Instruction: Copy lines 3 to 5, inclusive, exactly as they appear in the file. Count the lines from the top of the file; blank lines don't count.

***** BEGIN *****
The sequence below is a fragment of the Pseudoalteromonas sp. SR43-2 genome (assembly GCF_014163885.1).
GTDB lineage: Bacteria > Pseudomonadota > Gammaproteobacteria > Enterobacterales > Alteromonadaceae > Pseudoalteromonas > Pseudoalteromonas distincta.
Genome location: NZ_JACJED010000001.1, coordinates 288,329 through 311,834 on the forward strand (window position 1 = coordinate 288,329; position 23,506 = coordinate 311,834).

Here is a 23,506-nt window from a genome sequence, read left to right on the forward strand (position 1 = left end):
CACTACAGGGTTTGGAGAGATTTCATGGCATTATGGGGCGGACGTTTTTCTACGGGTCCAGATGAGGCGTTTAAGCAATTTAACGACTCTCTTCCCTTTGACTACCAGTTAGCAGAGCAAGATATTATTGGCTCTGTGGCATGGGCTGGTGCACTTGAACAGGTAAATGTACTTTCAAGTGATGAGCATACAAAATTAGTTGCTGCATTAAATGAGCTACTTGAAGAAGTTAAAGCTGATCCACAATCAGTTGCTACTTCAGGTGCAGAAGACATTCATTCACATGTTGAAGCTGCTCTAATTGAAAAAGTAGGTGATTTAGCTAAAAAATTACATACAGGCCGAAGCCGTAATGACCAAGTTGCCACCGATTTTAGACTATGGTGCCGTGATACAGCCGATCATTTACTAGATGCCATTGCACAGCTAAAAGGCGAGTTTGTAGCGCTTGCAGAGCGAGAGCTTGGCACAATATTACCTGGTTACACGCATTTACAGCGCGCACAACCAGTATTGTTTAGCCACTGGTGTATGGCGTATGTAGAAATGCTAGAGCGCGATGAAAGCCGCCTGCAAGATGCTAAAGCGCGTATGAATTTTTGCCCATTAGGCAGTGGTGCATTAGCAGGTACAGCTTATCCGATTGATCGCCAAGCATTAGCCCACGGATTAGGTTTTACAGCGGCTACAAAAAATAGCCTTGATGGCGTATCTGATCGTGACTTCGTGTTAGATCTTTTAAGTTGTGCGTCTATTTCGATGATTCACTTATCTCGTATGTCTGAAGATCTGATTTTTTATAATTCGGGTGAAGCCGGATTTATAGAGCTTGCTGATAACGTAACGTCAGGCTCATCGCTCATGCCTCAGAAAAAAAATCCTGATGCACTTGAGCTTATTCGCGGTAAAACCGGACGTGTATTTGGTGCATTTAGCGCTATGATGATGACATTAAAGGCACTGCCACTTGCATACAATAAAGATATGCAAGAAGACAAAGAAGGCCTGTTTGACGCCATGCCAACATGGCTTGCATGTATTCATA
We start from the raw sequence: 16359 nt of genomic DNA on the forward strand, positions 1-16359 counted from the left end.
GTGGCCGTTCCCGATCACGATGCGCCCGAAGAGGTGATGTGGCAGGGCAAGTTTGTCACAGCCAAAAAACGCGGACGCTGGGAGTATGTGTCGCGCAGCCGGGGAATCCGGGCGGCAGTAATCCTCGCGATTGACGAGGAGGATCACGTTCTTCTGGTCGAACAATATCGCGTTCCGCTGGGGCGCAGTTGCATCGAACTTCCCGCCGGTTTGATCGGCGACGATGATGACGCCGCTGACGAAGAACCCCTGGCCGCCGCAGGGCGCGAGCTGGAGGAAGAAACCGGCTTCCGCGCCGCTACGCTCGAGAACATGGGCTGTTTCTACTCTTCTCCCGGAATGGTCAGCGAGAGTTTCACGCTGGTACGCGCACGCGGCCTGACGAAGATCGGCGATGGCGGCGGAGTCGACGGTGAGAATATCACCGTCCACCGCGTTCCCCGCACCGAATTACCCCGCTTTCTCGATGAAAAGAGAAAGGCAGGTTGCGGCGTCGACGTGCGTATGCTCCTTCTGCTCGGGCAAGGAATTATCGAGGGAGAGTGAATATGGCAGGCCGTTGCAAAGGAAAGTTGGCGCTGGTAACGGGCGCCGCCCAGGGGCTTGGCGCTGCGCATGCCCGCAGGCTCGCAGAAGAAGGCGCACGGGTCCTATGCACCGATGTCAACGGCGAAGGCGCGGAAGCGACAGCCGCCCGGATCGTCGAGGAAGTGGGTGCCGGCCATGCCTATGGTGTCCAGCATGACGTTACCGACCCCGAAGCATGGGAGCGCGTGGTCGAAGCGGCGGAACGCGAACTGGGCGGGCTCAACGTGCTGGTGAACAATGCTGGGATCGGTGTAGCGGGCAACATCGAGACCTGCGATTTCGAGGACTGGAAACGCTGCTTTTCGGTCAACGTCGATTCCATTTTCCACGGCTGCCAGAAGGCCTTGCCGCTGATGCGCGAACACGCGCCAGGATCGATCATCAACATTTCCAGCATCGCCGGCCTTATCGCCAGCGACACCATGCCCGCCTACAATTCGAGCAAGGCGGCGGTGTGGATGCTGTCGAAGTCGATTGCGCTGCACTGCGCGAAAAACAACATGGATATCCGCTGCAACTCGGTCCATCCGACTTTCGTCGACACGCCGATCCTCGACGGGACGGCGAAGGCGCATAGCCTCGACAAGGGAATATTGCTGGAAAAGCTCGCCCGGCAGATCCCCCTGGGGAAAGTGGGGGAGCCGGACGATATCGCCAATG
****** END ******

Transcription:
Genome location: NZ_JACJED010000001.1, coordinates 288,329 through 311,834 on the forward strand (window position 1 = coordinate 288,329; position 23,506 = coordinate 311,834).

Here is a 23,506-nt window from a genome sequence, read left to right on the forward strand (position 1 = left end):
CACTACAGGGTTTGGAGAGATTTCATGGCATTATGGGGCGGACGTTTTTCTACGGGTCCAGATGAGGCGTTTAAGCAATTTAACGACTCTCTTCCCTTTGACTACCAGTTAGCAGAGCAAGATATTATTGGCTCTGTGGCATGGGCTGGTGCACTTGAACAGGTAAATGTACTTTCAAGTGATGAGCATACAAAATTAGTTGCTGCATTAAATGAGCTACTTGAAGAAGTTAAAGCTGATCCACAATCAGTTGCTACTTCAGGTGCAGAAGACATTCATTCACATGTTGAAGCTGCTCTAATTGAAAAAGTAGGTGATTTAGCTAAAAAATTACATACAGGCCGAAGCCGTAATGACCAAGTTGCCACCGATTTTAGACTATGGTGCCGTGATACAGCCGATCATTTACTAGATGCCATTGCACAGCTAAAAGGCGAGTTTGTAGCGCTTGCAGAGCGAGAGCTTGGCACAATATTACCTGGTTACACGCATTTACAGCGCGCACAACCAGTATTGTTTAGCCACTGGTGTATGGCGTATGTAGAAATGCTAGAGCGCGATGAAAGCCGCCTGCAAGATGCTAAAGCGCGTATGAATTTTTGCCCATTAGGCAGTGGTGCATTAGCAGGTACAGCTTATCCGATTGATCGCCAAGCATTAGCCCACGGATTAGGTTTTACAGCGGCTACAAAAAATAGCCTTGATGGCGTATCTGATCGTGACTTCGTGTTAGATCTTTTAAGTTGTGCGTCTATTTCGATGATTCACTTATCTCGTATGTCTGAAGATCTGATTTTTTATAATTCGGGTGAAGCCGGATTTATAGAGCTTGCTGATAACGTAACGTCAGGCTCATCGCTCATGCCTCAGAAAAAAAATCCTGATGCACTTGAGCTTATTCGCGGTAAAACCGGACGTGTATTTGGTGCATTTAGCGCTATGATGATGACATTAAAGGCACTGCCACTTGCATACAATAAAGATATGCAAGAAGACAAAGAAGGCCTGTTTGACGCCATGCCAACATGGCTTGCATGTATTCATA